How to Deploy Complex Development Projects in a Consistent Manner
Before I joined Project Ricochet, I would mainly focus on developing one single product. Or, I would manage development for a portfolio of projects within the scope of a larger product. So, suddenly having to switch between many projects each day was a fairly big change for me.
Collaborating with many people on several different client projects can be a challenge because as variables start to multiply, maintaining context for each product becomes harder. Since you probably find yourself in similar situations, I thought we could offer a few useful ways to make the transition.
For context, consider that Ricochet projects tend to fall into one of three areas:
- Drupal projects
- Meteor projects
- Mobile app projects
Within those categories, there will be details on how specific projects should move forward, depending on factors like... what frameworks we apply, where we deploy, and where it will be published.
Types of projects include:
- Migrations from Drupal 6 to Drupal 7
- Migrations from Drupal 6 to Drupal 8
- Drupal 7 projects built from scratch
- Adding new features to existing Drupal 7 projects
- Drupal 8 projects, created from scratch
- Maintenance for existing Drupal 8 projects
- Developing new features for existing Drupal 8 projects
- Meteor apps deployed to Docker cloud
- Meteor apps installed in ad-hoc servers rather than container services
- Mobile Android apps
- Mobile iOS apps
This list doesn’t even yet take into consideration what deployment platform should be used in the case of Drupal projects. It could be Pantheon, Acquia, the client’s own servers, or a hosting service like AWS, goDaddy, or Dreamhost.
As you’d imagine, juggling upwards of 40-some-odd different deployment strategies to accommodate all these different scenarios would be quite unsustainable. If indeed it were necessary, the situation might provide ample material for a case study on how to make a development team lose their collective sanity!
So, while there are instances where exceptions must be observed and compromises made — we try to standardize the approach as much as possible. To do this, first we analyze the projects to identify aspects that are shared between them.
In our case, we found that the three main commonalities were:
- Code management
- Relative ease (or possibility of) backup creation
- Deployment platform
To manage the code, we tend to use the same branching strategy for all projects regardless of the technology. Most development environments will feature a code repository with version control and three main branches (develop, test, and master).
We find that maintaining the same branching strategy and environment structure across all projects helps dramatically reduce the challenges inherent to switching between many projects each day, because the code repository structure is consistent and familiar.
Selecting the deployment platform isn’t quite as easy to standardize because it usually depends on the technology used for the project in question, and that has some inherent differences. But, that doesn’t mean we can’t work to minimize those differences!
For instance, recall that the two main platforms for deploying Drupal projects are Acquia and Pantheon. We don’t consider one superior to the other. One just might be better suited for some things than the other. So, we choose based on clients’ specific needs.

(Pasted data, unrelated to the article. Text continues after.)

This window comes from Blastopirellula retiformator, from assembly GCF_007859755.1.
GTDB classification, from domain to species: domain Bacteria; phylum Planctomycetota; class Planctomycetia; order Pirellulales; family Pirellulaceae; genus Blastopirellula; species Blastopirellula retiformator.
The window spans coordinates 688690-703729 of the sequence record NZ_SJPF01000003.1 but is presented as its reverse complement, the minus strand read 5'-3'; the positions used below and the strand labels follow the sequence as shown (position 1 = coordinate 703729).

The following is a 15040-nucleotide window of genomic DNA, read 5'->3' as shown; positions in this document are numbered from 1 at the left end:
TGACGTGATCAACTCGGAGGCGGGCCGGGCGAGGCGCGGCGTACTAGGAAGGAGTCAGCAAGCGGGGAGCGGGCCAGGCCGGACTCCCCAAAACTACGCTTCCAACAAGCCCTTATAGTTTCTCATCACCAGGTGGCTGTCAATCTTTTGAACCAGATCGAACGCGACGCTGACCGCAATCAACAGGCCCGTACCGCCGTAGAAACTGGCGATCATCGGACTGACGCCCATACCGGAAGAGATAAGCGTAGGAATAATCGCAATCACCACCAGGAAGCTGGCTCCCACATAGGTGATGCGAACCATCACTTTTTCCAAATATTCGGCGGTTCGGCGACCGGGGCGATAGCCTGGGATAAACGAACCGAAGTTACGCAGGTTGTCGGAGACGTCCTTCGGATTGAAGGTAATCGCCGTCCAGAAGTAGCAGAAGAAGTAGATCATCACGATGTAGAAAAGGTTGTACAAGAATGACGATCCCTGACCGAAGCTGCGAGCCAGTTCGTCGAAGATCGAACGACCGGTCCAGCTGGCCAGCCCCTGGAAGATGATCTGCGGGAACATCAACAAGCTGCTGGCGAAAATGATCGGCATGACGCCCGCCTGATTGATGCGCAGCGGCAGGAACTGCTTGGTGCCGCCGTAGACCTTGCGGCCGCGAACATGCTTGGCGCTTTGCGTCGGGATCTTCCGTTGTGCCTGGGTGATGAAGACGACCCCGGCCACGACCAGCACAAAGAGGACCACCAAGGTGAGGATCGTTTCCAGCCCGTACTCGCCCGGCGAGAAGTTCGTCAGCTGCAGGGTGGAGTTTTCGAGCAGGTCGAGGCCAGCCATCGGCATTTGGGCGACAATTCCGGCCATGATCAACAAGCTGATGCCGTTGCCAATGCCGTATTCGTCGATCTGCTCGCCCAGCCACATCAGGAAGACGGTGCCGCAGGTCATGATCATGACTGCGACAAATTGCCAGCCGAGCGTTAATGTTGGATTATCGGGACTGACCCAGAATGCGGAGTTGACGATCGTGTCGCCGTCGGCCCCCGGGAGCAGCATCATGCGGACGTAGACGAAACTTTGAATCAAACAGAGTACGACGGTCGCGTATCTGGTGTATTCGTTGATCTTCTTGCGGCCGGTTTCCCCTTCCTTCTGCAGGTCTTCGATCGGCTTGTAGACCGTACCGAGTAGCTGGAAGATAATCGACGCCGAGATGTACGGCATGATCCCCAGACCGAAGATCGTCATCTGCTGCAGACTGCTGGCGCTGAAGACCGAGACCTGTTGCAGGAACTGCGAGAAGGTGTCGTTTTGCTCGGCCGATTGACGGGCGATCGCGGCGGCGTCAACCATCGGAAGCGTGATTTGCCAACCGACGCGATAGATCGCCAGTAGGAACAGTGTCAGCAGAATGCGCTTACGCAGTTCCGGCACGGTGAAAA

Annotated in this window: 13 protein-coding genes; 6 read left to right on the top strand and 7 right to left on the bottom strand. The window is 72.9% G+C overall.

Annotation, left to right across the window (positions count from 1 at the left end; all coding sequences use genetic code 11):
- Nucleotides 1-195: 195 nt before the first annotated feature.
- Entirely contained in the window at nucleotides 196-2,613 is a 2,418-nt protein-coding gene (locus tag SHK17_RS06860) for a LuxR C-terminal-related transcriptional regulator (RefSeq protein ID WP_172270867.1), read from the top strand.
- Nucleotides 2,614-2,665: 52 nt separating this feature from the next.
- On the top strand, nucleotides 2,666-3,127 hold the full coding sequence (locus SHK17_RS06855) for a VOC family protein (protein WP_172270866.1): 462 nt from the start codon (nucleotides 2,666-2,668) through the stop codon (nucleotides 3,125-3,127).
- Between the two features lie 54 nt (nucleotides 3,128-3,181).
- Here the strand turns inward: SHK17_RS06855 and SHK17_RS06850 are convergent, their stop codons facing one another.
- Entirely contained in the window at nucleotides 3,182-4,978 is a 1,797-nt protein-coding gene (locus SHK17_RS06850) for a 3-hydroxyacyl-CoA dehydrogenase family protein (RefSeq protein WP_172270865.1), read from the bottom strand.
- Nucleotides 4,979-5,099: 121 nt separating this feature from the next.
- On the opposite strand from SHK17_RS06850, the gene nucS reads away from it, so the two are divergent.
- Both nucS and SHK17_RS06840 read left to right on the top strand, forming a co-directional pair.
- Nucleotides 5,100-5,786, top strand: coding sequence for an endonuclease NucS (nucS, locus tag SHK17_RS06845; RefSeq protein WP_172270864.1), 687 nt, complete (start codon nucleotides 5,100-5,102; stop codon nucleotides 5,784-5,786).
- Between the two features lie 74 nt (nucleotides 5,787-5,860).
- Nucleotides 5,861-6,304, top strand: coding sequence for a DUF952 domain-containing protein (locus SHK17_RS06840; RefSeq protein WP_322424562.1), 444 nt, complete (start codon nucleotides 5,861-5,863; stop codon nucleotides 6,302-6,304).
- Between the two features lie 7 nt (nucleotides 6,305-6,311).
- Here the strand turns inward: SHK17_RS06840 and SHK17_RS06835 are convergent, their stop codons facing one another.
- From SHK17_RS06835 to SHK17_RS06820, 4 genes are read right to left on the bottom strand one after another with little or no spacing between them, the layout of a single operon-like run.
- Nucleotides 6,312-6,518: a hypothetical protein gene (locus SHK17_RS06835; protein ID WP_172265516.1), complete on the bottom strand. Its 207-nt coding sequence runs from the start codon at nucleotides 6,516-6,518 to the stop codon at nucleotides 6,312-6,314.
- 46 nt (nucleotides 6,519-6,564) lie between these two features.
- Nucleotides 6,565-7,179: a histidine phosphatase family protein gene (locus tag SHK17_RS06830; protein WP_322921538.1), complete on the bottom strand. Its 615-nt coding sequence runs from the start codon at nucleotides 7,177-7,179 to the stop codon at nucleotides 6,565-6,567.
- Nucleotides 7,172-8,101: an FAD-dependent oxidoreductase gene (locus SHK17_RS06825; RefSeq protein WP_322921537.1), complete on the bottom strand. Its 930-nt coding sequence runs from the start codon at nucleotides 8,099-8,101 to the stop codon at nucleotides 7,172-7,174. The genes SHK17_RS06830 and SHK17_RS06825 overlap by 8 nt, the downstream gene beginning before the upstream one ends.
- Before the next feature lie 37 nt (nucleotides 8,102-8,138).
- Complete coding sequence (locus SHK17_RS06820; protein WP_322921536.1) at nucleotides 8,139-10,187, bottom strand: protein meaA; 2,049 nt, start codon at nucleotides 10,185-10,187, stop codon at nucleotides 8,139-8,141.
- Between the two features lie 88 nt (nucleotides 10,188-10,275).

On the upside, both platforms provide:
- A Git-based repository to deploy our code to
- A way to create code, assets, and database backups
- Easy ways to create the environments we need for our branching strategy
Does that mean we need specific processes for Acquia versus Pantheon deployments? Thankfully, no! The steps are the same for both. How we perform those steps may differ based on their unique user interfaces or workflow. But even then, variations are minimal.
Streamline Your Meteor Projects
For Meteor projects, we use container-based services to help standardize their deployments. (We invite you to dig into Project Ricochet entries on Docker and containers, here.) The process is mostly automated. We just have to keep an eye on the branching strategy to make sure the environments have the code they’re supposed to have.
That’s why the branching strategy is so important from the start. Even though projects tend to feature different internal setups and package dependencies, the base environment is created with a shared Dockerfile that doesn’t explicitly specify the project dependencies. Quite often there will be a preliminary step within the project itself to build the project-based configuration file. That means we can use the same setup if we switch container services to a different provider.
Simplify Your Mobile Projects as Well
Mobile projects tend to be little more unique. But, we can still make things easier. Even when used to produce builds for different purposes – like development, staging, UAT, production, or release candidates – the branching structure is the same. And, we have two different deployment (or in this case, publishing) vectors – the platform’s official marketplaces.
Calibrate Your Process Based on Each New Project
Have we achieved maximum simplicity? Probably not. But, considering that we initially may have had to manage 40 different strategies, I believe we have really improved our approach. Essentially, we rely on one main process for code management that in turn gives way to three deployment processes.
Certainly, we are still fine tuning the approach. If you want to adopt a scheme like this, you’ll probably also want to test new solutions and aim to automate as much as possible.
Hopefully, you’d agree that from a development and release management perspective, the benefits are clear. I, for one, can attest that adopting these strategies has made it much easier to move between several different projects without losing my mind!